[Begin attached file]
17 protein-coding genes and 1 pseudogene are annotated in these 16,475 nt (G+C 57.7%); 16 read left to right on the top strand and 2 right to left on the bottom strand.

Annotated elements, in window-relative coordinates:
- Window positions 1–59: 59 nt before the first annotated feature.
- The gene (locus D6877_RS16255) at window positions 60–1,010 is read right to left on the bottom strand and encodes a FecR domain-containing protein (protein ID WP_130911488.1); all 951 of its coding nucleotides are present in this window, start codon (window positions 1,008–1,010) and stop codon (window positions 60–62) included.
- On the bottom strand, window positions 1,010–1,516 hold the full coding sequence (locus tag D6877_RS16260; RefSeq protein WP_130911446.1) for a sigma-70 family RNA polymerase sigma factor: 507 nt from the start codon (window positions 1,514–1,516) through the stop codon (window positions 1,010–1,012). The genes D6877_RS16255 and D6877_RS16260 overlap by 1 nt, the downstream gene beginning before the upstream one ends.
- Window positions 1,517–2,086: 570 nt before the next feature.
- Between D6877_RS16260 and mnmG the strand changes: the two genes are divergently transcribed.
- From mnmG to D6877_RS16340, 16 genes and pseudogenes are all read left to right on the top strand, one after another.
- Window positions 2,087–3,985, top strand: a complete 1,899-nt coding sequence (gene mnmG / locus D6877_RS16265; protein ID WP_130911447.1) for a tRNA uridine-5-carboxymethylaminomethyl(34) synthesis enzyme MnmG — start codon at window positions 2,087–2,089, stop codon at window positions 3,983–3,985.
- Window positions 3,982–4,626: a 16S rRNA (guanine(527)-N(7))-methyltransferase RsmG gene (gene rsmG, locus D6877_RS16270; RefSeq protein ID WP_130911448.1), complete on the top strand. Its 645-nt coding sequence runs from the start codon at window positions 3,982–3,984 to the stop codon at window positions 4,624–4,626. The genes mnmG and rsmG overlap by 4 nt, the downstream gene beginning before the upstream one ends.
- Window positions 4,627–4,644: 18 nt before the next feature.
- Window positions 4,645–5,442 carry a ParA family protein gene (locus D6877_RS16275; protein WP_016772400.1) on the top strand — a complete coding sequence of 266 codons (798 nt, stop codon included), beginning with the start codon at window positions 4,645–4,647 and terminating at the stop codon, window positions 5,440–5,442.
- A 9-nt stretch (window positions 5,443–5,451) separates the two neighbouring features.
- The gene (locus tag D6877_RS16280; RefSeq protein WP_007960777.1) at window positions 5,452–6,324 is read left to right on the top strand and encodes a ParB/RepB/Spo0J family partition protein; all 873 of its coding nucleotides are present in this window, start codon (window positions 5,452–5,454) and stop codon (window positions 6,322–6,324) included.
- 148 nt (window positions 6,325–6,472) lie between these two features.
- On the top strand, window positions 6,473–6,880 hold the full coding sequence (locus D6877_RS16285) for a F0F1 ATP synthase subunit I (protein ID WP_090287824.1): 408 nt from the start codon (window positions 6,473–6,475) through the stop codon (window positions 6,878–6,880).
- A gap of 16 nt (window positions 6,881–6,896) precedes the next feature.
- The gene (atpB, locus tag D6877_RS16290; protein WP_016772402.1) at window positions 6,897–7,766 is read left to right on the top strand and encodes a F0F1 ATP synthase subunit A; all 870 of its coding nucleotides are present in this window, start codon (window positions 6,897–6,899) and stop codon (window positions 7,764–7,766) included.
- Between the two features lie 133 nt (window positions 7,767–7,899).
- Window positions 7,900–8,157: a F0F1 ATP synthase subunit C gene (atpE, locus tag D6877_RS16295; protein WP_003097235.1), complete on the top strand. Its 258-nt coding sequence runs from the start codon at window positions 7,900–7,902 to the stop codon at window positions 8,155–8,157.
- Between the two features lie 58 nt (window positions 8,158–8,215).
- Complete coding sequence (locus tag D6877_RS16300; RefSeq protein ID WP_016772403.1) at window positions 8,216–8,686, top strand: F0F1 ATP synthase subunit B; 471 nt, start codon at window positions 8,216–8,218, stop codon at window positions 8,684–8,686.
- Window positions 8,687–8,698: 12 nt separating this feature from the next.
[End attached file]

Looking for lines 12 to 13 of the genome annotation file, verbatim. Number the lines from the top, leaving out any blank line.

- Window positions 4,645–5,442 carry a ParA family protein gene (locus D6877_RS16275; protein WP_016772400.1) on the top strand — a complete coding sequence of 266 codons (798 nt, stop codon included), beginning with the start codon at window positions 4,645–4,647 and terminating at the stop codon, window positions 5,440–5,442.
- A 9-nt stretch (window positions 5,443–5,451) separates the two neighbouring features.